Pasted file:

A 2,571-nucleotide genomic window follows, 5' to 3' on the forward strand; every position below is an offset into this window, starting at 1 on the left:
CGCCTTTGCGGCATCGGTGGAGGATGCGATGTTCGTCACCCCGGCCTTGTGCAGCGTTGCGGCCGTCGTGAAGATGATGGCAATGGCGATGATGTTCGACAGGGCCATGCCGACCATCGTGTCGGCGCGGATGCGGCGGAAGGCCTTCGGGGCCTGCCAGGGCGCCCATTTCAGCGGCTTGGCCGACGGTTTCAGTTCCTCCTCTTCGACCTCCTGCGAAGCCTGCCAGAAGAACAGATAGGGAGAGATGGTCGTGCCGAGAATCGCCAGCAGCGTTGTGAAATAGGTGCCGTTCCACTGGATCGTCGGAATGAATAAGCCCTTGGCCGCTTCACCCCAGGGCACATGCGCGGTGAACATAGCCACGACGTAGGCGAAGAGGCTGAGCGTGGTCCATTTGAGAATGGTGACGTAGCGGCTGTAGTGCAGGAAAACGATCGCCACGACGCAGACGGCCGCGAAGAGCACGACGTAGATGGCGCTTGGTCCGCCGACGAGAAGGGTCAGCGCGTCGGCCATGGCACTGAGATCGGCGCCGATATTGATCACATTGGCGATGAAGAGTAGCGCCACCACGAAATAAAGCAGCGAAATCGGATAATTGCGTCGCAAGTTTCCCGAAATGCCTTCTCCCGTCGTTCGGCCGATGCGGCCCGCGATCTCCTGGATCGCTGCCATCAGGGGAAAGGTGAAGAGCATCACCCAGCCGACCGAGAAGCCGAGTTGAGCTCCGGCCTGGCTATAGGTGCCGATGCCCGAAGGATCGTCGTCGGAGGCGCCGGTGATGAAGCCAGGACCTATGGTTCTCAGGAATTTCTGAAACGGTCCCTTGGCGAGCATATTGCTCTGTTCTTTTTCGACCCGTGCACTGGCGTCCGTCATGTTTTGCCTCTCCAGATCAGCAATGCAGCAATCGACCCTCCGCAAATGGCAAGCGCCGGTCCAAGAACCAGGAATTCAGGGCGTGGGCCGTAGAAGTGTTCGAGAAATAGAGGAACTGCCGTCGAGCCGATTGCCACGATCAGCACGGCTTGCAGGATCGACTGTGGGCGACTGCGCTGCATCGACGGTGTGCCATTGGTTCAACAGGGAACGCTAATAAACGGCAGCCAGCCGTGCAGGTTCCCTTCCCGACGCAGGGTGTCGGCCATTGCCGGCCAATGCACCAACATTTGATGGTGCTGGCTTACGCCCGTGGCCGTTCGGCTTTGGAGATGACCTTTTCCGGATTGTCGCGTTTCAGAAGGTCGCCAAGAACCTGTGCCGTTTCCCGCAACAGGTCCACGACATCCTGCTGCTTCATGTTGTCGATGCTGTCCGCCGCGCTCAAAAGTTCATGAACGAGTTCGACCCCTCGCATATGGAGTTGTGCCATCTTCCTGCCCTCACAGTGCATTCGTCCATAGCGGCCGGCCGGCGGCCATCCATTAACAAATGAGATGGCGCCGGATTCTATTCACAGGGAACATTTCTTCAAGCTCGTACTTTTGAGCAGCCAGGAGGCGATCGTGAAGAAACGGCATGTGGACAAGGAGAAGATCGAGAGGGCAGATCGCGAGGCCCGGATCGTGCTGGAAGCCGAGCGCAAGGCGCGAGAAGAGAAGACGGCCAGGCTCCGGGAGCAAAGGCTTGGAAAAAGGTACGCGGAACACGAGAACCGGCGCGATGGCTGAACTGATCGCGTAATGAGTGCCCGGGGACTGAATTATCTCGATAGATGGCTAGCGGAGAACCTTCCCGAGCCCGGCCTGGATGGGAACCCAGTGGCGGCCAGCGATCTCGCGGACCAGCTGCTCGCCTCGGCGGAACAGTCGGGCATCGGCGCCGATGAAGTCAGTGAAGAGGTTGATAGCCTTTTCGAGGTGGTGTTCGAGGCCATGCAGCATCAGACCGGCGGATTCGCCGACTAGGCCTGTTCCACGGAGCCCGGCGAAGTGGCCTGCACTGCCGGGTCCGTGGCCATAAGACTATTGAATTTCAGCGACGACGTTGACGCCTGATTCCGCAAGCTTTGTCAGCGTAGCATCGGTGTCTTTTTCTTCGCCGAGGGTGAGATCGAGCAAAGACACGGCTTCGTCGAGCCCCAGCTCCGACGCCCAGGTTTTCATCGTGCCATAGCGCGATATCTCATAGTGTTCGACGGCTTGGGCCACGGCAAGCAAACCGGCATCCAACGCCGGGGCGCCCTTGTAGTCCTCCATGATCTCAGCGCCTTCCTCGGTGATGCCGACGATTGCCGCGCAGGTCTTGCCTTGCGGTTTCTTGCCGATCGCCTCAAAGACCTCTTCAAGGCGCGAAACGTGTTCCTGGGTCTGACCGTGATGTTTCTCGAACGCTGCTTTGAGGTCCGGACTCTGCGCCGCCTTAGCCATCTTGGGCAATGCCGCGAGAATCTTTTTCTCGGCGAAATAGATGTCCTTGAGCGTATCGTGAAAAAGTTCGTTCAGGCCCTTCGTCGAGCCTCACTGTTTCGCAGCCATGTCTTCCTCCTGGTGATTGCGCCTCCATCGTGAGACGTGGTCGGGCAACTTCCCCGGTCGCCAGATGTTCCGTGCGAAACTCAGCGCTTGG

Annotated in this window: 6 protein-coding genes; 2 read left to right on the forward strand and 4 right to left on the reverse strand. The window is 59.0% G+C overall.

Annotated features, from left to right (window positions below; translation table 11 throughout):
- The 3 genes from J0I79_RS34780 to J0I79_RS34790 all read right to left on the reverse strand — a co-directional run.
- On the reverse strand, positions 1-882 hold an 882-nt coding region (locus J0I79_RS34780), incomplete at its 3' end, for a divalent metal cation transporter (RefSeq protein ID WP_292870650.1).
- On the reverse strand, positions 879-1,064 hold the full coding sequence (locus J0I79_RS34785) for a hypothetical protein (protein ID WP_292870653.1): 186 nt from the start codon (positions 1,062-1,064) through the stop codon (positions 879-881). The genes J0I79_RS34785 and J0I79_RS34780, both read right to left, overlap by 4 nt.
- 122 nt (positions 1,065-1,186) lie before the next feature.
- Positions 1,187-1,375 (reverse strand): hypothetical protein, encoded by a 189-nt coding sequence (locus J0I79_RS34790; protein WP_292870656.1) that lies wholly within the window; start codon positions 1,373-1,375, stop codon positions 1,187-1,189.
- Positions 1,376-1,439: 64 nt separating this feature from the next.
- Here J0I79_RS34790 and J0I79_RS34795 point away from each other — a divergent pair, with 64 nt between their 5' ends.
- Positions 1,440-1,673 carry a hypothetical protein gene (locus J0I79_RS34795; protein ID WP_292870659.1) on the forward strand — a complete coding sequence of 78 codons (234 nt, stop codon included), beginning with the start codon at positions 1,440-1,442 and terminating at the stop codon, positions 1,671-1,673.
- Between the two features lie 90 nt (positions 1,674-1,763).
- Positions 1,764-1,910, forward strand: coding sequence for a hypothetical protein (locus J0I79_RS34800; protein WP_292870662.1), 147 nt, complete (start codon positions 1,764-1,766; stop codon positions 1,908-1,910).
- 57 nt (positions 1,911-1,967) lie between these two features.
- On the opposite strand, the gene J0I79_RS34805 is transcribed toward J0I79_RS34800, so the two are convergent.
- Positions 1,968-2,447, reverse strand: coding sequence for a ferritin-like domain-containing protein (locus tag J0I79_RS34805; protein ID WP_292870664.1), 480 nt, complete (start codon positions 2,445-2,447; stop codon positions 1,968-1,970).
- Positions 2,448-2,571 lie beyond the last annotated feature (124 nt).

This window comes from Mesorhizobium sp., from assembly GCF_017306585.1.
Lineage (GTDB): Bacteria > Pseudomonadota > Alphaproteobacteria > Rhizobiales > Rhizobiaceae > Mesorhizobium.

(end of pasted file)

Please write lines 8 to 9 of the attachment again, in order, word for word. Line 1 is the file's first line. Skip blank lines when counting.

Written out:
- 122 nt (positions 1,065-1,186) lie before the next feature.
- Positions 1,187-1,375 (reverse strand): hypothetical protein, encoded by a 189-nt coding sequence (locus J0I79_RS34790; protein WP_292870656.1) that lies wholly within the window; start codon positions 1,373-1,375, stop codon positions 1,187-1,189.